fylm.ai colour manages your workflow by default using the ACES (Academy Color Encoding System) colour management system. Specifically, fylm.ai uses ACEScct, a sub colour space of ACES2065-1 linear colour space, specifically suited for colour grading purposes. For introduction to ACES colour management system and the advantages of implementing ACES in your workflow, see this document.
Without going into great detail, there are three components of ACES colour management system you should understand as they affect the exported LUT from fylm.ai.
- Input Device Transform (IDT) – This is a mathematical transform used to convert the source image or footage from its native properties into scene-referred colour space of ACEScct. It is applied at the very beginning of the colour grading pipeline in fylm.ai and is required so the colour transformations in fylm.ai, which are tailored for the ACEScct colour space can work properly.
- Look Modification Transform (LMT) – The heart of fylm.ai. This is where all of the colour grading decisions in fylm.ai take place. These are the colour grading decisions a user takes in fylm.ai It is applied between the Input and Output Device Transforms. When exporting a LUT, LMT is always included in the exported LUT regardless which other option you select or deselect.
- Output Device Transform (ODT) – This is a mathematical transform used to convert the scene-referred ACEScct image into display-referred colour space such as Rec709 for example. It is applied at the very end of the colour grading pipeline in fylm.ai and is required so the image can be correctly displayed on client’s monitor.
Now that we better understand the three most basic aspects of the way fylm.ai works, we can examine the different LUT export options and the consequences of exporting a LUT one way or another.
When exporting a LUT you have the following options:
- Include both IDT and ODT
- Include IDT, exclude ODT
- Exclude IDT, include ODT
- Exclude both IDT and ODT
Including both IDT and ODT
Including both IDT and ODT in the exported LUT will create an all-in-one LUT, which when applied on the source material will take the material through the entire pipeline with a single click. For example if you would export a LUT from fylm.ai with Arri’s Log-C set as IDT and Rec709 as ODT and apply such LUT on Arri Alexa’s Log-C material the entire pipeline would be as following:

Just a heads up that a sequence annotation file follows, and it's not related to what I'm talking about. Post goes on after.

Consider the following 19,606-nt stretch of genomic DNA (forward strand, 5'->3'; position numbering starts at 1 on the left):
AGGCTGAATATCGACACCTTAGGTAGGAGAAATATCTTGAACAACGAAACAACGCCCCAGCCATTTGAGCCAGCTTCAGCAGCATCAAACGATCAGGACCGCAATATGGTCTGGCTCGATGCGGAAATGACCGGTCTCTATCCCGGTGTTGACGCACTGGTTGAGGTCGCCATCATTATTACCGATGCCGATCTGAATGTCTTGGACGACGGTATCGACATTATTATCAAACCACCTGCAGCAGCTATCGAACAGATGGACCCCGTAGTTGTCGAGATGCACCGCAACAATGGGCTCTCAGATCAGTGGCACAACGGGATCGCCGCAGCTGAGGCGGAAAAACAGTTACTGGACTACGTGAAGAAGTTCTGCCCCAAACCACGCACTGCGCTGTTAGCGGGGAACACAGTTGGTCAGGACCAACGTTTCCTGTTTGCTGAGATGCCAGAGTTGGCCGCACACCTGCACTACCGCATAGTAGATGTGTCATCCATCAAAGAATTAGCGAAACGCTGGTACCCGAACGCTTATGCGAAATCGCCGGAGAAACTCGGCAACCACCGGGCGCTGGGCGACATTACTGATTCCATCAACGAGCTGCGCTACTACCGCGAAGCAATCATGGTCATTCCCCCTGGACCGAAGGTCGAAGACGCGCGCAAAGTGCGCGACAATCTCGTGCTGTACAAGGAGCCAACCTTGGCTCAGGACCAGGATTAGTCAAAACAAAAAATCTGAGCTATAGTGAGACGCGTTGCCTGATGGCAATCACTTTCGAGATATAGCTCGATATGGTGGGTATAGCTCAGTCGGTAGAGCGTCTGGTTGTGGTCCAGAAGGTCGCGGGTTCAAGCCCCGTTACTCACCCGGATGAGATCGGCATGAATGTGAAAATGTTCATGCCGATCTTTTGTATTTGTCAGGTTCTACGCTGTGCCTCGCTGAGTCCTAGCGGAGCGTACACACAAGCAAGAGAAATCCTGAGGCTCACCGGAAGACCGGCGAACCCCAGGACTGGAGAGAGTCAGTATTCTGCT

Arri Log-C > ACEScct > LMT > Rec709
Please note that the actual pipeline is more complicated and includes additional steps which are not shown for the sake of simplicity.
Let’s see another example. If you would export a LUT from fylm.ai with sRGB set as IDT and sRGB as ODT and apply such LUT on a still image in Photoshop the entire pipeline would be as following:
sRGB > ACEScct > LMT > sRGB
Typical uses for all-in-one LUTs would be:
- Usage in non-ACES colour managed software where simplicity is the key
- Still images
- Software that supports only one LUT
- Monitoring LUTs where camera’s signal must be converted with a single LUT into display-referred colour space
Including IDT, excluding ODT
Including the IDT but excluding the ODT from the exported LUT will result in a LUT which in addition to user’s colour grading decisions will also transform the source material into ACEScct but will not include a transform out of ACEScct into display-referred colour space.
For example if you would export a LUT from fylm.ai with Arri’s Log-C set as IDT and exclude the ODT and apply such LUT on Arri Alexa’s Log-C material the entire pipeline would be as following:
Arri Log-C > ACEScct > LMT
When using such LUT you should then apply a second transform from ACEScct into display-referred colour space to be able to see a properly looking image on your monitor.
Typical use for LUT which includes IDT but excludes ODT would be:
- Non-ACES colour managed software where user wants to have the flexibility of viewing transform separate from the LUT so that they can make additional adjustments (not included in the LUT) to their image.
Excluding IDT, including ODT
Excluding the IDT but including the ODT in the exported LUT will result in a LUT which in addition to user’s colour grading decisions will also include a viewing transform into display-referred colour space but will not include a transform into ACEScct from the source material properties.
For example if you would export a LUT from fylm.ai with Rec709 set as ODT and exclude the IDT and apply such LUT on Arri Alexa’s Log-C material the entire pipeline would be as following:
Arri Log-C > LMT > Rec709
When using such LUT you should then apply a second transform from camera’s source material into ACEScct. Otherwise the LUT would be applied on non-ACEScct colour properties resulting in image which looks different from the colour grade in fylm.ai.
Typically you would use such a LUT when you know that your source material is in ACEScct so a transform is not needed.
Excluding both IDT and ODT
Such a LUT includes only the LMT. In other words, only user’s creative decisions without technical transforms in and out of ACEScct.
When using such a LUT you should apply separate transforms from camera’s source material into ACEScct and out of ACEScct into display-referred colour space. Typically this would be done by an ACES colour management system in the software you are using, for example DaVinci Resolve.
Typical use for a LUT that excludes both IDT and ODT would be:
- ACES colour managed workflow where ACES colour transform are handled by the host software such as DaVinci Resolve.
Whenever possible, you should favor a fully colour managed ACES workflow and export a LUT without IDT or ODT transforms in it.